NEW YORK (GenomeWeb News) – Large, rare deletions and duplications may account for as much — or more — of the genetic risk for schizophrenia than SNPs and smaller CNVs, according to a new study appearing online today in PLoS Genetics.
An international team of investigators led by Duke University researcher David Goldstein genotyped hundreds of individuals with and without schizophrenia and followed up by assessing data on thousands of individuals from four independent cohorts. But their results failed to support the findings of several studies, leading the team to argue that many SNPs, candidate genes, and CNVs implicated in schizophrenia in the past may have been false positives.
"The literature is replete with dozens of genes and SNPs identified as associated with schizophrenia," lead author Anna Need, a post-doctoral associate at Duke University's Institute for Genome Sciences, said in a statement. "[W]e systematically retested all the leading candidates and concluded that most, if not all of them, are false positives."
When the researchers turned their attention from SNPs to CNVs they detected deletions and duplications in both individuals with schizophrenia and controls. But only rare large CNVs, bigger than two million bases, were exclusive to those with schizophrenia.
Despite the high heritability of schizophrenia, understanding the genetics of this neuropsychiatric disease has proven challenging for researchers. Previous studies have implicated a variety of SNPs, genes, and common and rare CNVs in the condition.
For the latest study Goldstein and his team genotyped 871 individuals with schizophrenia and 863 without. They then tested the top SNPs in four independent cohorts. Although they found several SNPs in those with schizophrenia, none of them reached genome-wide significance or could be definitively implicated in the disease. Their analyses also could not validate SNPs identified in other schizophrenia studies.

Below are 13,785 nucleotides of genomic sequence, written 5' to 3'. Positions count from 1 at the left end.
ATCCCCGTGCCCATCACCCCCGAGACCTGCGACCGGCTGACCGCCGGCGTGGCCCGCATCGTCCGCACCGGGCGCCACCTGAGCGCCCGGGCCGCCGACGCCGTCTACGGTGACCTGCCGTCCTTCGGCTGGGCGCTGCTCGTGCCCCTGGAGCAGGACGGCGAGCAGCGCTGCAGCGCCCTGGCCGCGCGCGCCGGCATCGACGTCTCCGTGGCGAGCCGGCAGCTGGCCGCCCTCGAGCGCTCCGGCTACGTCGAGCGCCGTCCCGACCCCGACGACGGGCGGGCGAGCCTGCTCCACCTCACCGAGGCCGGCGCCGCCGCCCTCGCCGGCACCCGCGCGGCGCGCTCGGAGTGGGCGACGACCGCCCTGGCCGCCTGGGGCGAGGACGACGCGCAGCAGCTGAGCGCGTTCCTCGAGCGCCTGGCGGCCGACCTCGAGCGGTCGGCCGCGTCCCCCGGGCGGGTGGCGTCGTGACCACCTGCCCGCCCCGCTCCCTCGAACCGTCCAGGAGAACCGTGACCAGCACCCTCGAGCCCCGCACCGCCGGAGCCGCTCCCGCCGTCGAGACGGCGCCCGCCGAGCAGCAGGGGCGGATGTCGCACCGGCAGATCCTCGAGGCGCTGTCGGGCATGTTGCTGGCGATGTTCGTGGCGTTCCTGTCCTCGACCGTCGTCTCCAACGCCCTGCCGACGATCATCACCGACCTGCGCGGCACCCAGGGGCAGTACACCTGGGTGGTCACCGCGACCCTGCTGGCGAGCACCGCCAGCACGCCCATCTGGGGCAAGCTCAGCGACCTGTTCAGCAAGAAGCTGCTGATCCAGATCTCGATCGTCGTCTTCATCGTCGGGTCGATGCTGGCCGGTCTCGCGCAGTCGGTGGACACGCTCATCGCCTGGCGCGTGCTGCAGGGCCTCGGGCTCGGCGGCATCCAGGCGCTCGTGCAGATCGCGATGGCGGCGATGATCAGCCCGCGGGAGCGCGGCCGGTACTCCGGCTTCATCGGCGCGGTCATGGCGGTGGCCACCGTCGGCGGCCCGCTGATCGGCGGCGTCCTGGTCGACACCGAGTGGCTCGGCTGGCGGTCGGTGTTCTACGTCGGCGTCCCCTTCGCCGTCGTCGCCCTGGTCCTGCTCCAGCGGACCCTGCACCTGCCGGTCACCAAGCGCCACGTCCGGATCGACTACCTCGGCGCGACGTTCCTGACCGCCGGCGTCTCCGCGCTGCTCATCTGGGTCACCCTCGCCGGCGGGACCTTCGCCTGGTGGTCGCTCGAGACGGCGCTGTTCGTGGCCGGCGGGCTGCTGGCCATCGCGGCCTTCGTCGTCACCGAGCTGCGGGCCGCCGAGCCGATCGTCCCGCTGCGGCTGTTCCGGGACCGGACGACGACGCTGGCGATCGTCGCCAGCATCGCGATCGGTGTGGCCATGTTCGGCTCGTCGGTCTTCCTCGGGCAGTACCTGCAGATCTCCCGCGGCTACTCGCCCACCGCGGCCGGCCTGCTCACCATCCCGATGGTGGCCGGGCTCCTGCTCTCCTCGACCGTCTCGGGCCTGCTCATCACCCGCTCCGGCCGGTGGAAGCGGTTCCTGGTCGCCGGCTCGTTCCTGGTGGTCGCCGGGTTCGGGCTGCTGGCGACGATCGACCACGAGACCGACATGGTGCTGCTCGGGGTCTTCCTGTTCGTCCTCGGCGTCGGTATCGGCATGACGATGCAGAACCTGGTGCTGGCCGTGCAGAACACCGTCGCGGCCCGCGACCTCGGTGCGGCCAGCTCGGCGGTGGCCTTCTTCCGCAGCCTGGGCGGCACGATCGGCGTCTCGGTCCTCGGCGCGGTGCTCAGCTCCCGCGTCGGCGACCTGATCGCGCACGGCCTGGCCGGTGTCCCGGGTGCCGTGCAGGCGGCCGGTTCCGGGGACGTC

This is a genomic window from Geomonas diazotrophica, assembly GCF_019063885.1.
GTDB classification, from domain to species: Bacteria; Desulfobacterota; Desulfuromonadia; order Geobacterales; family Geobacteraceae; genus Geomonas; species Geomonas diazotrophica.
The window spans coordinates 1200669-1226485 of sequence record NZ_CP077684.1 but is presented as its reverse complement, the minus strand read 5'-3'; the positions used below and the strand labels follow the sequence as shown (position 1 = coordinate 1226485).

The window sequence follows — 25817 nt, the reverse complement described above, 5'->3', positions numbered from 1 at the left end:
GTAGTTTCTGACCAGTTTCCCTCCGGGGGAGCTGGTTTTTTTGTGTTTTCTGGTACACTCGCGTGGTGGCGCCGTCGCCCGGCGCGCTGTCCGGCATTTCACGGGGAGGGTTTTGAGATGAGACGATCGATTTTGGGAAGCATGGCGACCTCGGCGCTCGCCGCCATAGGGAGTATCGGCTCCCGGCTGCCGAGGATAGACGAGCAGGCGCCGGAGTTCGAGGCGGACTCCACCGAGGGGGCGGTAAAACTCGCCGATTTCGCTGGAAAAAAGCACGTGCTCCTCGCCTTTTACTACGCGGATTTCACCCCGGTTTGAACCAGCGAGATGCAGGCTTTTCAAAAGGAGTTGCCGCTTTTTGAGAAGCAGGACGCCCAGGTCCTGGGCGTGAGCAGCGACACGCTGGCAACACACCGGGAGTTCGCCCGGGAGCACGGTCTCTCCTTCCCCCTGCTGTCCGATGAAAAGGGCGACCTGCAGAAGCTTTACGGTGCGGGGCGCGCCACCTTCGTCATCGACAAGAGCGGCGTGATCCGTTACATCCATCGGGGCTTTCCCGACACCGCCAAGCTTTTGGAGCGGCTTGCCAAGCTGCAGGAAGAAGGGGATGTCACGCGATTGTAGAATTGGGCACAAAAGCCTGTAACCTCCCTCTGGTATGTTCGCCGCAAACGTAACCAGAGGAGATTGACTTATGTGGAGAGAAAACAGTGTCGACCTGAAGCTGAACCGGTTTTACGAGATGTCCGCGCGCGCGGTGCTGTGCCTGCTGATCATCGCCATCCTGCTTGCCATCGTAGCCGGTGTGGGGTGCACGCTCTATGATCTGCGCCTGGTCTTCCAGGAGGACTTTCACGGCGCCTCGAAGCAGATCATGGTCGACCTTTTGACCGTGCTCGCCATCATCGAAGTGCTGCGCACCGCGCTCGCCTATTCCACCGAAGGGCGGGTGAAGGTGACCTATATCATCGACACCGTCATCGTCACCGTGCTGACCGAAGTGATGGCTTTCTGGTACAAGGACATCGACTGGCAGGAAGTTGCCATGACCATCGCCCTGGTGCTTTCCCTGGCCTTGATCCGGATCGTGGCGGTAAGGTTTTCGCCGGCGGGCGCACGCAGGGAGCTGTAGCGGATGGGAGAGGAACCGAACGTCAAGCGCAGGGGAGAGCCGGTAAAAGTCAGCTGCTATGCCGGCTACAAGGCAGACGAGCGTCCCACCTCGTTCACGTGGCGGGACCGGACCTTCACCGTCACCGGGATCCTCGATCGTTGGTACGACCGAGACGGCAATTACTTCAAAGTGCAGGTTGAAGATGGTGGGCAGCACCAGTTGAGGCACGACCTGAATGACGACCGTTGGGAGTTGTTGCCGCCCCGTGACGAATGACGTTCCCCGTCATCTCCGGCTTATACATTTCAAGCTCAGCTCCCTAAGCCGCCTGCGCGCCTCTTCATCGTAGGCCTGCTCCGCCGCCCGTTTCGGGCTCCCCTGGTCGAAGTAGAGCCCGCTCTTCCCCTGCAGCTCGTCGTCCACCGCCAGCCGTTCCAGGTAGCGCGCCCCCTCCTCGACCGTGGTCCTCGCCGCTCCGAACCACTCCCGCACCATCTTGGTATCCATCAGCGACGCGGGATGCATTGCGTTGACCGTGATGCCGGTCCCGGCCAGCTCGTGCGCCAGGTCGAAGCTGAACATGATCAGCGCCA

Based on their data and sample size, the researchers suggested that it's unlikely that common SNPs alone explain schizophrenia risk.
"While our sample size is not large enough to identify risk factors of small effect in the genome-wide context, we have introduced an approach for assessing whether our negative results are consistent with a model in which common SNPs explain most of the heritability in schizophrenia," the authors explained. "While this analysis shows that we cannot rule out such a possibility, it would require a large number of SNPs and an implausible genetic model."
The researchers subsequently turned their attention to structural variants, first looking for CNVs in data from three cohorts of individuals of European descent from Munich, Germany, (422 cases, 381 controls), Aberdeen, Scotland, (441 cases, 439 controls), and the US (150 cases and 264 controls). The team also looked at 60 cases and 64 control individuals of African descent.
While the researchers detected smaller deletions and duplications in both cases and controls, they found that only rare, large CNVs were exclusive to individuals with schizophrenia. They identified eight deletions larger than two million base pairs in those with schizophrenia, but none in the control group. The deletions were also absent in an additional 1,378 controls.
The schizophrenia-specific deletions affected chromosomes 22q11.2 and 1q21.1, regions previously linked to schizophrenia, as well as regions on chromosomes 16 and 8 that have not been previously associated with the disease.
In contrast, though, the researchers found little data supporting the notion that individuals with schizophrenia carry higher than usual levels of rare CNVs that are 100 kilobases or larger — an idea proposed last year. Even so, they did detect some CNVs in and around some genes shown to have structural variation in past schizophrenia studies — including APBA2, NRXN1, EFCAB2, and KIF26B.
Based on their results, the researchers speculated that cataloguing all of the rare genetic changes associated with schizophrenia could help define common pathways associated with schizophrenia or subtypes of the disease.
Still, the researchers noted that schizophrenia risk likely goes beyond structural variation alone. And, they suggest, different schizophrenia patients likely have distinct genomic causes for their conditions — including both CNVs and rare SNPs.
"What this means is that if we are going to make any real headway in assessing genetic links to schizophrenia, we will have to sequence the entire genome of each schizophrenia patient," Goldstein, director of Duke's Institute for Genome Sciences & Policy Center for Human Genome Variation, said in a statement. "That is a tremendous amount of work, but it is the only way we will be able to find these extremely rare variations."